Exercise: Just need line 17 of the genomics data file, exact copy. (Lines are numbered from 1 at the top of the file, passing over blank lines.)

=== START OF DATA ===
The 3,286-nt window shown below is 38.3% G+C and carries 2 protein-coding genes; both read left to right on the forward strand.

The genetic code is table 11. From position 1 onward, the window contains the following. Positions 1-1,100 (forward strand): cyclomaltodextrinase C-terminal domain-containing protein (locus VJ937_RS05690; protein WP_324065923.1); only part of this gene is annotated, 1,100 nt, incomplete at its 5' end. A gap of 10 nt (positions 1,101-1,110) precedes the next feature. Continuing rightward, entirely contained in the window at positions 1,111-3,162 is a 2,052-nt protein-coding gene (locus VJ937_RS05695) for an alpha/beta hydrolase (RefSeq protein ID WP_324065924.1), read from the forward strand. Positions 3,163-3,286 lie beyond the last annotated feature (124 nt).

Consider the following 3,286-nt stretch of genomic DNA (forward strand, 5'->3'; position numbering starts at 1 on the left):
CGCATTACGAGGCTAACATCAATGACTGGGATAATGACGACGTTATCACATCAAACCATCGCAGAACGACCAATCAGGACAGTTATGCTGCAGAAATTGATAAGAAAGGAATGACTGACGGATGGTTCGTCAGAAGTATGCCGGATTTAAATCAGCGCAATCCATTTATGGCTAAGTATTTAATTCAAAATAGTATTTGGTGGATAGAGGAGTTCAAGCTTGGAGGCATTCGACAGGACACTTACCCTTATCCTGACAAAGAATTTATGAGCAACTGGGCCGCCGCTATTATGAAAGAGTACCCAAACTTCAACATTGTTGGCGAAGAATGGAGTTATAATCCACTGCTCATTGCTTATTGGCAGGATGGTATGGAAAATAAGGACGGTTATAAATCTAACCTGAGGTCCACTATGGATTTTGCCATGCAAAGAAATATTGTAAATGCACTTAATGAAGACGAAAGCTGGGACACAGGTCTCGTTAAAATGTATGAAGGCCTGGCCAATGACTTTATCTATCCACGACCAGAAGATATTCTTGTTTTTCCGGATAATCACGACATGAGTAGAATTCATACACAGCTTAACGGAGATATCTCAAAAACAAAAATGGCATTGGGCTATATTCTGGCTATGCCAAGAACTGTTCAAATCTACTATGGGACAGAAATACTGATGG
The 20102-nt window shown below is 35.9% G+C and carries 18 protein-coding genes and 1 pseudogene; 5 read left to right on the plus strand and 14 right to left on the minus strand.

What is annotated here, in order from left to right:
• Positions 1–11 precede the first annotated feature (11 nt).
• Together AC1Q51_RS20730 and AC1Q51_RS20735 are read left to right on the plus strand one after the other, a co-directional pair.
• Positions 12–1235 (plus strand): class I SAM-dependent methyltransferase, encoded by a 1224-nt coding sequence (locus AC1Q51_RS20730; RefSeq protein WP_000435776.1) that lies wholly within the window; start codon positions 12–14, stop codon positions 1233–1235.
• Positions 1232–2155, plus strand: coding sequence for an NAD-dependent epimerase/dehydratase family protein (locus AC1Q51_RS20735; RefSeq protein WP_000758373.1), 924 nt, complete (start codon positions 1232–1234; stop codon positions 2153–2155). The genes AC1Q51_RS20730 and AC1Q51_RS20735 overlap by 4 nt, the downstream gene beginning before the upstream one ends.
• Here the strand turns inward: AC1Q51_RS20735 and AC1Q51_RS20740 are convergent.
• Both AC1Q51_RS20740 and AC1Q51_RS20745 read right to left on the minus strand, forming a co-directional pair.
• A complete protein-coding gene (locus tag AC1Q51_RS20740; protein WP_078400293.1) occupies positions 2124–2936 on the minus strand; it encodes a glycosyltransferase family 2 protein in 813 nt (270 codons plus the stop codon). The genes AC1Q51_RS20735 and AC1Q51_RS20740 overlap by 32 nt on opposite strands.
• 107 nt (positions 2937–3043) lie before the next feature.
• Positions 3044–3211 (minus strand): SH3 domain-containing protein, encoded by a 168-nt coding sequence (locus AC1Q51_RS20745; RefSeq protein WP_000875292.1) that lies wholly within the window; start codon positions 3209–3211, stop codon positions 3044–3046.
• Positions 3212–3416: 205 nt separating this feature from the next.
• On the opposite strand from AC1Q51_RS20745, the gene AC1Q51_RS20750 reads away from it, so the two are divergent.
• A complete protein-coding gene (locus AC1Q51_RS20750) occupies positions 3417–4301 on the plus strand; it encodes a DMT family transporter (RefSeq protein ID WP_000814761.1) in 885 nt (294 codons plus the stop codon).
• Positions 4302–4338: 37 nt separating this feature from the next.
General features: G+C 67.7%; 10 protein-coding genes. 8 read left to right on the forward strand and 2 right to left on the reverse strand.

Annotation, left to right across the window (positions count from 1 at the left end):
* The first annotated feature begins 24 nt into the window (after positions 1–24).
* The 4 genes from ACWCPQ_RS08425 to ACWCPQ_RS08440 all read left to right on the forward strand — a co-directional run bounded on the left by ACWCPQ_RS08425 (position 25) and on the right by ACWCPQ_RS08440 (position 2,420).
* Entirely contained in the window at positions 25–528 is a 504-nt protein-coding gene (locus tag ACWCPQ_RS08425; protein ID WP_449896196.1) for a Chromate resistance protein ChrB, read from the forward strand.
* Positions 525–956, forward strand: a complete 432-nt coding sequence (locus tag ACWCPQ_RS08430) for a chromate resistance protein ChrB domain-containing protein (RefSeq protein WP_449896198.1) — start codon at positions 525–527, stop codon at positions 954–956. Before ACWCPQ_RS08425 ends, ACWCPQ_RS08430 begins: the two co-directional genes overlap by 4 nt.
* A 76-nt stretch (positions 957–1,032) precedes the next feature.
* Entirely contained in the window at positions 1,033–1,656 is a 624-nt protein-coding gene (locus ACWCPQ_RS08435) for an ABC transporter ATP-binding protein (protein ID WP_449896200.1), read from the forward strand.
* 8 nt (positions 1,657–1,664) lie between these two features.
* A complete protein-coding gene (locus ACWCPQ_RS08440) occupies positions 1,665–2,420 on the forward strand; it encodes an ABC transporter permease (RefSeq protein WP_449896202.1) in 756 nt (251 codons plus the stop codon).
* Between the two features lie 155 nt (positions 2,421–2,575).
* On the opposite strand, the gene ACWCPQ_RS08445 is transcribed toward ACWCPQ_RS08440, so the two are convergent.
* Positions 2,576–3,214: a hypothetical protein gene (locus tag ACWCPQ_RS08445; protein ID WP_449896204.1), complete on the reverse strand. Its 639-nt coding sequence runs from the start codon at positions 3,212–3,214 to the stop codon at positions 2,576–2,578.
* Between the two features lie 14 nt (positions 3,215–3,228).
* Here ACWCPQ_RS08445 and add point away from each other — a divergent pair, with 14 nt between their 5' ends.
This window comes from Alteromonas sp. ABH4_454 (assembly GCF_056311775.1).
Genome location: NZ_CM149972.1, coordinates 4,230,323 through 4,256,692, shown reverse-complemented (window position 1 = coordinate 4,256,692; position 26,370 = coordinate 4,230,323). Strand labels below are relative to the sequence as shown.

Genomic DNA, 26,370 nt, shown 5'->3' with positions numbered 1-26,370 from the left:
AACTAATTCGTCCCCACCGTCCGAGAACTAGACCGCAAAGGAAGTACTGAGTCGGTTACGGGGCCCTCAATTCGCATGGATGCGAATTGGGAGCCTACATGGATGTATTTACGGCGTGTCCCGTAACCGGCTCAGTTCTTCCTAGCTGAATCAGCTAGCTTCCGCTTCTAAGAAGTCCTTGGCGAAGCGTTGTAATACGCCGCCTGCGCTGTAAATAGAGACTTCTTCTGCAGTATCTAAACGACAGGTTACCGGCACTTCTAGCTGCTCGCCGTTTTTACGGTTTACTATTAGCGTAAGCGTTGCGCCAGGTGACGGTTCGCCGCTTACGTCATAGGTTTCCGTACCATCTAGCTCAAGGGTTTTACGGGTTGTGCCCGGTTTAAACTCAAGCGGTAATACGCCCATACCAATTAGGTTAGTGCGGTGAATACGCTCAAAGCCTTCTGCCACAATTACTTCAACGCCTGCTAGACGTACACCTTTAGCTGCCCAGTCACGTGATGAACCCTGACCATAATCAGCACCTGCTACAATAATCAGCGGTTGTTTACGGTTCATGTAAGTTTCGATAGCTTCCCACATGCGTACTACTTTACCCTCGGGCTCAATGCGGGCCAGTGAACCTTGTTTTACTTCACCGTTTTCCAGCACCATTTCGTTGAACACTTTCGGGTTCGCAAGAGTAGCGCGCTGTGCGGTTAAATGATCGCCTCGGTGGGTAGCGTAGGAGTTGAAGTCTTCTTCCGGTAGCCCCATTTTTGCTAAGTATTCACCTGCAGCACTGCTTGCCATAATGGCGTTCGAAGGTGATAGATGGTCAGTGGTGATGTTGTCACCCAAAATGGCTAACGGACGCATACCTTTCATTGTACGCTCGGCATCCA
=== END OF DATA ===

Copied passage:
• On the opposite strand from AC1Q51_RS20745, the gene AC1Q51_RS20750 reads away from it, so the two are divergent.